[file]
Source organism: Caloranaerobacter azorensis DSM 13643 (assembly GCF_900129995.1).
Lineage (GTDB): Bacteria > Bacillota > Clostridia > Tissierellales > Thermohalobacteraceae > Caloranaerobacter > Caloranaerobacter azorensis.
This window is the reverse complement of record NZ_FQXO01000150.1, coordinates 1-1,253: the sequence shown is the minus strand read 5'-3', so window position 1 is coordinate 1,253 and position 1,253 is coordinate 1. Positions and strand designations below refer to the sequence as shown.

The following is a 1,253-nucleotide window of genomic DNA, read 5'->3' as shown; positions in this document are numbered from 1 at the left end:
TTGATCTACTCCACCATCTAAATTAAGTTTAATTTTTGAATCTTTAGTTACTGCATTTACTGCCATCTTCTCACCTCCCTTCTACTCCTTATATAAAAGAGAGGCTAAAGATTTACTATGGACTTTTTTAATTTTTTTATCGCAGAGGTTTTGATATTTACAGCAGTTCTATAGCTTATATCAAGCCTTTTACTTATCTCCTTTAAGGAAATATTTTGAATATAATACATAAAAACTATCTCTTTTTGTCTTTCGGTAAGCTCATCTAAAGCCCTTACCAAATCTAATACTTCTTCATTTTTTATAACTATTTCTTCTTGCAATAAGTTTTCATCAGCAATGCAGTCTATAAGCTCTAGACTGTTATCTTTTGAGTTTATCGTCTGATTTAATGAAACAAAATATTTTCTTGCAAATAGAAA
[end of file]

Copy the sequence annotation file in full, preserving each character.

Source organism: Caloranaerobacter azorensis DSM 13643 (assembly GCF_900129995.1).
Lineage (GTDB): Bacteria > Bacillota > Clostridia > Tissierellales > Thermohalobacteraceae > Caloranaerobacter > Caloranaerobacter azorensis.
This window is the reverse complement of record NZ_FQXO01000150.1, coordinates 1-1,253: the sequence shown is the minus strand read 5'-3', so window position 1 is coordinate 1,253 and position 1,253 is coordinate 1. Positions and strand designations below refer to the sequence as shown.

The following is a 1,253-nucleotide window of genomic DNA, read 5'->3' as shown; positions in this document are numbered from 1 at the left end:
TTGATCTACTCCACCATCTAAATTAAGTTTAATTTTTGAATCTTTAGTTACTGCATTTACTGCCATCTTCTCACCTCCCTTCTACTCCTTATATAAAAGAGAGGCTAAAGATTTACTATGGACTTTTTTAATTTTTTTATCGCAGAGGTTTTGATATTTACAGCAGTTCTATAGCTTATATCAAGCCTTTTACTTATCTCCTTTAAGGAAATATTTTGAATATAATACATAAAAACTATCTCTTTTTGTCTTTCGGTAAGCTCATCTAAAGCCCTTACCAAATCTAATACTTCTTCATTTTTTATAACTATTTCTTCTTGCAATAAGTTTTCATCAGCAATGCAGTCTATAAGCTCTAGACTGTTATCTTTTGAGTTTATCGTCTGATTTAATGAAACAAAATATTTTCTTGCAAATAGAAA